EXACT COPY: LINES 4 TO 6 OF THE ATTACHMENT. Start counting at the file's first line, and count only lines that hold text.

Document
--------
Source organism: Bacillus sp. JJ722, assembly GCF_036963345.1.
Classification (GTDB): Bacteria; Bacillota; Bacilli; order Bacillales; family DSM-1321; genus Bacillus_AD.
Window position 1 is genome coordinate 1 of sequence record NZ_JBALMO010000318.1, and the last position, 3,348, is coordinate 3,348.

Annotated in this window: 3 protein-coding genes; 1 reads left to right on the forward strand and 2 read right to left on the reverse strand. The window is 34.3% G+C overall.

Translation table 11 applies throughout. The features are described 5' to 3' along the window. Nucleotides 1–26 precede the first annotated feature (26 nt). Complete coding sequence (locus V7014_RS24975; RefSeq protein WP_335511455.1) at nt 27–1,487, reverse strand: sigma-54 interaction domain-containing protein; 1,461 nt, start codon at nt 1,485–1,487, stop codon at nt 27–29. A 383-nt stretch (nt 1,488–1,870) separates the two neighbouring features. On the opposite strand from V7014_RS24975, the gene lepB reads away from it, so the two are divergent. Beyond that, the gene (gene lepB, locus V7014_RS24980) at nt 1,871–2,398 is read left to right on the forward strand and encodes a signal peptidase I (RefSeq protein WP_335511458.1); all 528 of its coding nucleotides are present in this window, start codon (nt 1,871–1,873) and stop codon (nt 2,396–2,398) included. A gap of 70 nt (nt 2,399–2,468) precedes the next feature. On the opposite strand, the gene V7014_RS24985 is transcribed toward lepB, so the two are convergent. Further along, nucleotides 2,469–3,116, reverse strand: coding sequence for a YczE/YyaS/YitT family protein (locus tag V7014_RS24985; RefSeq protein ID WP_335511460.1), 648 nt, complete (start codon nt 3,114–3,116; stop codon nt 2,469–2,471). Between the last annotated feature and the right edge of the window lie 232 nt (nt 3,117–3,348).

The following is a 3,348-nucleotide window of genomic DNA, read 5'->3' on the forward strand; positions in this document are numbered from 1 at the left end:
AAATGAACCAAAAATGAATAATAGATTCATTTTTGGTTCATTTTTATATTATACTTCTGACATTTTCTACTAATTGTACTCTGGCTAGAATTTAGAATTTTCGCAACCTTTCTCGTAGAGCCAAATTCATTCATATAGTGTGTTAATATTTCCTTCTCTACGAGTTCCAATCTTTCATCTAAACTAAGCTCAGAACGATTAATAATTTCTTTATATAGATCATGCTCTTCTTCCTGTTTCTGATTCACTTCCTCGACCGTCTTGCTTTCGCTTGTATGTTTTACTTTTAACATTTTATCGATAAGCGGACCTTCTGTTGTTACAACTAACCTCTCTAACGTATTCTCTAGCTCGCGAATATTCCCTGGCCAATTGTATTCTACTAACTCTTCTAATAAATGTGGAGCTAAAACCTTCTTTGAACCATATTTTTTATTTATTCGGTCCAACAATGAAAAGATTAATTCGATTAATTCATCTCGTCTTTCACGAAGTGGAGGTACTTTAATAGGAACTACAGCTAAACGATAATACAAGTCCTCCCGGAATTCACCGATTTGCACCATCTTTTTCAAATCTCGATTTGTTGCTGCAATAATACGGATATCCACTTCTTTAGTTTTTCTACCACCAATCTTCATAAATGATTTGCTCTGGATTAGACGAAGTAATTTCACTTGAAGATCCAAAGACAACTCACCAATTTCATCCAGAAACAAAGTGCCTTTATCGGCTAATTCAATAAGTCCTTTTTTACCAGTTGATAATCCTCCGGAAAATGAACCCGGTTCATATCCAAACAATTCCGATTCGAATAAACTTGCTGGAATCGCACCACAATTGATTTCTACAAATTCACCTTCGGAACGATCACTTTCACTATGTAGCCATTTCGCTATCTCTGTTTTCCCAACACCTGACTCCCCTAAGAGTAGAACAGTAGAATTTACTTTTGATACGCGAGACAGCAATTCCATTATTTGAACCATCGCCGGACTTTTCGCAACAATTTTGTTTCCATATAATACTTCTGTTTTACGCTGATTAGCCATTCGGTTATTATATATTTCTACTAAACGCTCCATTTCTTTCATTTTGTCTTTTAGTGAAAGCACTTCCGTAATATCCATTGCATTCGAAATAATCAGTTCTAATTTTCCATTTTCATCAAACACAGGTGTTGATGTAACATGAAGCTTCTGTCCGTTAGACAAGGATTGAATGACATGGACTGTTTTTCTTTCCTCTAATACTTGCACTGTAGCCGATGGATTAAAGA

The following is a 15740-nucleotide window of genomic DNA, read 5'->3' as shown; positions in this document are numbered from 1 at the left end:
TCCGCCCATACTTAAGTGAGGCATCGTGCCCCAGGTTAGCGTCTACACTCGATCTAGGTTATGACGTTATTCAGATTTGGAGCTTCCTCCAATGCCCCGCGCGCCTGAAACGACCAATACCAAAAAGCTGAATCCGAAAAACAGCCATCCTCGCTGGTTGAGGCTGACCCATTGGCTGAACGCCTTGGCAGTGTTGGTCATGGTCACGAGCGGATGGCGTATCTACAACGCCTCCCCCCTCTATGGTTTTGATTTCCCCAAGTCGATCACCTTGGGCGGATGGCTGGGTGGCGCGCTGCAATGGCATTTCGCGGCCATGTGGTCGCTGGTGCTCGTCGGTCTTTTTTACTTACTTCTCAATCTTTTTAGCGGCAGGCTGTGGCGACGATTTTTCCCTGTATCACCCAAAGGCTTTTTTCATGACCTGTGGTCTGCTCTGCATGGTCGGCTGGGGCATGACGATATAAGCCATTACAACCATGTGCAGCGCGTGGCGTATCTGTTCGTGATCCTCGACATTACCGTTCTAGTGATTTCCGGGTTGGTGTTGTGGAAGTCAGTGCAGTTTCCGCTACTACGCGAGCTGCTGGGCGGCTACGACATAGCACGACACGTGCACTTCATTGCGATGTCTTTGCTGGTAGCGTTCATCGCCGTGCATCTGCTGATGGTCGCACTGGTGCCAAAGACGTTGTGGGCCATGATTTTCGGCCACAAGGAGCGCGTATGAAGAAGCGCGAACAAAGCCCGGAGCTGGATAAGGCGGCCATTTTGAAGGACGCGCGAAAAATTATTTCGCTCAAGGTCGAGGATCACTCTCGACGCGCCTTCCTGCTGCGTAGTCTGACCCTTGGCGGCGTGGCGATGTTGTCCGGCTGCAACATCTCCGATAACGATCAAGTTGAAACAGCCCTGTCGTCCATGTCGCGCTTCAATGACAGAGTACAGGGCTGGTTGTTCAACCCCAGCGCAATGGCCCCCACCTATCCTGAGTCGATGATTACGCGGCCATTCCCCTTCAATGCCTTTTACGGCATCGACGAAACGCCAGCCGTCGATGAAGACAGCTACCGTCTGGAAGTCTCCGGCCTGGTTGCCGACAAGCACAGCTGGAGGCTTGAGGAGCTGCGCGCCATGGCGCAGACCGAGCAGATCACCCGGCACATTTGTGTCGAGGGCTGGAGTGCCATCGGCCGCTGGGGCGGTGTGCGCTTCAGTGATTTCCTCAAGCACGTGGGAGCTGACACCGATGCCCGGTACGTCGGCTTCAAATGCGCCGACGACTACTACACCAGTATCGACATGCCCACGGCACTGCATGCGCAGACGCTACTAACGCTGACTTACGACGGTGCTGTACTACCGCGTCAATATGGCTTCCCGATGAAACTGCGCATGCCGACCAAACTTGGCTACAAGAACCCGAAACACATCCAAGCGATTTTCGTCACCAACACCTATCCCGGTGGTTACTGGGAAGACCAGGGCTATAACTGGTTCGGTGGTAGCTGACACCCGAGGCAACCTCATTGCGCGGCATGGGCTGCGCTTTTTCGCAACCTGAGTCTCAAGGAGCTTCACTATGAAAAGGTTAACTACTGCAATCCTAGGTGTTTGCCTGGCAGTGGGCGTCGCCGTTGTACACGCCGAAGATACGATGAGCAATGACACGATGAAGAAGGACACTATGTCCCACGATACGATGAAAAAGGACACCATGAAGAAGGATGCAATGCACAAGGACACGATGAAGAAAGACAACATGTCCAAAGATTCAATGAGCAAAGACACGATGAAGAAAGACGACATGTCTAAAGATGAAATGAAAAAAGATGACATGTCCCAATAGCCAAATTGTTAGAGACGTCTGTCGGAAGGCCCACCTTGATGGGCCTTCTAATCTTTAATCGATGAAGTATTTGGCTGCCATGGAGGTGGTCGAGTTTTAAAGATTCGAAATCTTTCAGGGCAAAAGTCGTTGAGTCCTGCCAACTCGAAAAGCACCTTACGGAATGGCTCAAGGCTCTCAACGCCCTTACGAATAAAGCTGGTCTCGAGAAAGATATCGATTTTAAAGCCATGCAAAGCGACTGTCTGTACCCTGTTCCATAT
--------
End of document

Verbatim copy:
Annotated in this window: 3 protein-coding genes; 1 reads left to right on the forward strand and 2 read right to left on the reverse strand. The window is 34.3% G+C overall.

Translation table 11 applies throughout. The features are described 5' to 3' along the window. Nucleotides 1–26 precede the first annotated feature (26 nt). Complete coding sequence (locus V7014_RS24975; RefSeq protein WP_335511455.1) at nt 27–1,487, reverse strand: sigma-54 interaction domain-containing protein; 1,461 nt, start codon at nt 1,485–1,487, stop codon at nt 27–29. A 383-nt stretch (nt 1,488–1,870) separates the two neighbouring features. On the opposite strand from V7014_RS24975, the gene lepB reads away from it, so the two are divergent. Beyond that, the gene (gene lepB, locus V7014_RS24980) at nt 1,871–2,398 is read left to right on the forward strand and encodes a signal peptidase I (RefSeq protein WP_335511458.1); all 528 of its coding nucleotides are present in this window, start codon (nt 1,871–1,873) and stop codon (nt 2,396–2,398) included. A gap of 70 nt (nt 2,399–2,468) precedes the next feature. On the opposite strand, the gene V7014_RS24985 is transcribed toward lepB, so the two are convergent. Further along, nucleotides 2,469–3,116, reverse strand: coding sequence for a YczE/YyaS/YitT family protein (locus tag V7014_RS24985; RefSeq protein ID WP_335511460.1), 648 nt, complete (start codon nt 3,114–3,116; stop codon nt 2,469–2,471). Between the last annotated feature and the right edge of the window lie 232 nt (nt 3,117–3,348).

The following is a 3,348-nucleotide window of genomic DNA, read 5'->3' on the forward strand; positions in this document are numbered from 1 at the left end: